The floor wage debate: Onus on govt to support struggling SMEs, rights groups say as data shows small businesses grew by over 5pc annually since 2013

·4-min read
People shop for biscuits and cookies on Jalan Tunku Abdul Rahman ahead of Hari Raya celebrations April 24, 2022. — Picture by Devan Manuel
People shop for biscuits and cookies on Jalan Tunku Abdul Rahman ahead of Hari Raya celebrations April 24, 2022. — Picture by Devan Manuel

KUALA LUMPUR, April 26 — As most employers prepare for the implementation of the new minimum wage of RM1,500 come May 1, uncertainty remains on whether small and medium enterprises (SMEs) will be able to shoulder the increased cost.

The new standard comes just as economic activity begins to return to normal after a severe downturn due to the Covid-19 pandemic.

Data from Malaysia’s Statistics Department (DoSM) showed that SMEs have been able to grow every year from 2013 to 2019 — despite the first full implementation of a minimum wage in January 2013 and the increase of these minimum wages in 2016 and 2019.

DoSM showed that using gross domestic product (GDP), SMEs recorded annual growth rates of above 5 per cent for every year from 2013 to 2019.

The growth rates were: 6.4 per cent (2013), 13.5 per cent (2014), 6.2 per cent (2015), 5.2 per cent (2016), 7.2 per cent (2017), 6.2 per cent (2018), and 5.8 per cent (2019).

In 2020, when Malaysia began experiencing the Covid-19 pandemic, SMEs’ GDP registered a negative 7.3 per cent — the lowest growth rate registered in DoSMs’ records for this metric, dating back to 2003.

“It’s just bad timing,” economist Yeah Kim Leng told Malay Mail when asked if SMEs would once again repeat the track record of growing every year that the minimum wage was introduced or increased.

“The two-year long pandemic resulted in a highly uneven recovery last year, where the growth of the SMEs fell much more than their average GDP growth of 5.6 per cent.

“Ideally, there would be a more compromising approach, where the increase in minimum wage is spread over a two- to three-year period,” said Yeah, who is the director of the Economic Studies Programme at the Jeffrey Cheah Institute on Southeast Asia at Sunway University.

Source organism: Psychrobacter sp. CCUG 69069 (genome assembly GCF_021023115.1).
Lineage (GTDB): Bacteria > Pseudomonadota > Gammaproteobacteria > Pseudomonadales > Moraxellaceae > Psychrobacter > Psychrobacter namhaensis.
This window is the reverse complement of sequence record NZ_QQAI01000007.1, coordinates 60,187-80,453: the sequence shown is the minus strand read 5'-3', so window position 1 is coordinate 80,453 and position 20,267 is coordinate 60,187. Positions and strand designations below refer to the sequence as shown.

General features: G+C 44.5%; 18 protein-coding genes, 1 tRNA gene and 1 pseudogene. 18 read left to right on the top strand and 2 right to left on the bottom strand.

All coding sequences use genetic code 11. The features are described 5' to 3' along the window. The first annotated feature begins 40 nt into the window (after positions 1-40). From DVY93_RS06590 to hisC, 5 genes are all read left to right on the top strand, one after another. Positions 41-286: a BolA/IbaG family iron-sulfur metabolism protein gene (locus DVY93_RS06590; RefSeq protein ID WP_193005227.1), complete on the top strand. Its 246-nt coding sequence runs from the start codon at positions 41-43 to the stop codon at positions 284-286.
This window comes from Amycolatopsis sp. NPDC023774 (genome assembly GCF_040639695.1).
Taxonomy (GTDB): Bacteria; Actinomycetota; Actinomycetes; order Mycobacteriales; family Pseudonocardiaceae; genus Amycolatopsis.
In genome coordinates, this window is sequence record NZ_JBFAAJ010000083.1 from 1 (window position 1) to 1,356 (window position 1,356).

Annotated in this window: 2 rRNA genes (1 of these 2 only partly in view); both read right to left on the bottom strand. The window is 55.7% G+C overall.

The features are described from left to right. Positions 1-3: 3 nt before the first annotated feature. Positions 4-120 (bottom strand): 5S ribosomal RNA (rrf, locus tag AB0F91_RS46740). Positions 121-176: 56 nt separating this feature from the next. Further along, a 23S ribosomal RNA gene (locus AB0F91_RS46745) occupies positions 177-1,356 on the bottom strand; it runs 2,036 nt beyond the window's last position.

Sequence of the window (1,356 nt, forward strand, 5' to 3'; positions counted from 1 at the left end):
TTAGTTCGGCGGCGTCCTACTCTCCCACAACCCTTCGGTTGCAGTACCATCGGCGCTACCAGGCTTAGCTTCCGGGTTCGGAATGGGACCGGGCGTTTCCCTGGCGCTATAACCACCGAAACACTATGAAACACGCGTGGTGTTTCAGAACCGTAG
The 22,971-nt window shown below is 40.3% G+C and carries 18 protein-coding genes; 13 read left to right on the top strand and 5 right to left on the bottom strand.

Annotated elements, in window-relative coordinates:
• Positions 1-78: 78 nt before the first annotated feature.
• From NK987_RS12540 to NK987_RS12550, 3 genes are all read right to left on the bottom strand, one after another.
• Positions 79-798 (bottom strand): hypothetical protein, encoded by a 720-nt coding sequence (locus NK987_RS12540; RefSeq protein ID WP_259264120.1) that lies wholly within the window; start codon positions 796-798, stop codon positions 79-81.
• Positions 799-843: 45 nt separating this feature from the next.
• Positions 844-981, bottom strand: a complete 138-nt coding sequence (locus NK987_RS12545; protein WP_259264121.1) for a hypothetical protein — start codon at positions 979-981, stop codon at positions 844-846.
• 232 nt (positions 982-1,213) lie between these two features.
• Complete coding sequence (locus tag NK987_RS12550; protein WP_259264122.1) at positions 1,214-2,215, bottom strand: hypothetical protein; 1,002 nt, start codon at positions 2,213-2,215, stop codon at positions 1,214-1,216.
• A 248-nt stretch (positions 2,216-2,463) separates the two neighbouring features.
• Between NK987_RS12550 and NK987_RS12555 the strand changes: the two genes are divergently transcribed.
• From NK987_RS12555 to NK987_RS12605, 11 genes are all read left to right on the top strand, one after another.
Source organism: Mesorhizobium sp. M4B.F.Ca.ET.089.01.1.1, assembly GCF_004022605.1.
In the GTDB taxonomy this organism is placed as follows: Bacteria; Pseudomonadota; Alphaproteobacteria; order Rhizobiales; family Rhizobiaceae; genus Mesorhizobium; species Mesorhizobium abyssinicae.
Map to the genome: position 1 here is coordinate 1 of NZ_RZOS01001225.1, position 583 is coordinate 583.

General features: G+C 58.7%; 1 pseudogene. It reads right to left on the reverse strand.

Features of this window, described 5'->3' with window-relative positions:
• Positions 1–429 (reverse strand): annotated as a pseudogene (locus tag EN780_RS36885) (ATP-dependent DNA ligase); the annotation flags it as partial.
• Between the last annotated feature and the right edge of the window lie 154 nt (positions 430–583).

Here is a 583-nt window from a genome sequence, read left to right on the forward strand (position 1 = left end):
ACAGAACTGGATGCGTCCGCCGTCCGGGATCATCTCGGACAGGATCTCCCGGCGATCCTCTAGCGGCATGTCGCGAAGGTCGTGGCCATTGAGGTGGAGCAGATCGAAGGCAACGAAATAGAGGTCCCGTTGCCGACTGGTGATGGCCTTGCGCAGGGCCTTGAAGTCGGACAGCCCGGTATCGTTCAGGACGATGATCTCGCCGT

In terms of ringgit, SMEs GDP or “value added” was shown growing steadily from RM261.0 billion to RM552.3 billion in 2019, before dropping to RM512.8 billion the following year.

The government announced on April 18 that it will be allowing some leeway by deferring the implementation of the minimum wage rate to several employment sectors including the informal sector and companies with less than five employees when it comes into force.

Yet, this concession would not help SMEs on the “fringes”, said Yeah. Such businesses include those with slightly more employees than the minimum five, or those that have depleted their reserves throughout the Covid-19 pandemic.

He said the government should tackle the problem at the roots, and find ways to drive investment to ailing businesses, which would in turn help these companies increase their employees' pay.

Malaysian Trades Union Congress deputy president Mohd Effendy Abdul Ghani said that there was no longer any reason to delay the hike in minimum wage for all employees.

He said employer groups have given “various reasons” of why they can’t afford to pay higher wages — despite data showing that they can grow even when giving more to employees.

“Is it true that the businesses from SMEs as well as the statements from the Employer association have valid data to prove the adverse impact on the business if the minimum wage is implemented?

“If compared to the statistics released by Bank Negara Malaysia and also the DoSM, the minimum wage of RM1,500 is still low compared to the reality of life and the cost of living that plagues the lives of the people, especially B40 and even the M40 workers at this time,” he told Malay Mail.

B40 and M40 refer to the bottom 40 percentile and middle 40 percentile of the population, usually referring to the low-income households and the middle class.

Mohd Effendy added that the government can and has implemented various forms of aid before, such as wage subsidies and tax rebates to help ailing companies.

Adrian Pereira, director of the North-South Initiative — a human rights group that represents minorities, small farmers and migrant workers among others — said he sympathises with SMEs who “really can't afford” the increased minimum wage.

“But I think it is a hard reality that these businesses will have to close shop.

“If not, Malaysia will be stuck with this current employment environment, which encourages exploitative practices. Such as employers preferring to hire foreigners, who they can abuse easily,” he told Malay Mail.

The current national minimum wage, set in January 2019, is RM1,100; although in December the same year, the government set RM1,200 as the minimum wage for 57 towns and cities, which included Kuala Lumpur, Petaling Jaya, Alor Star and Johor Baru.

Previously in 2016, the requirement was set to RM1,000 in peninsular Malaysia and RM920 in Sabah and Sarawak — an increase from the RM900 and RM800 respectively, that was put into place in 2013.

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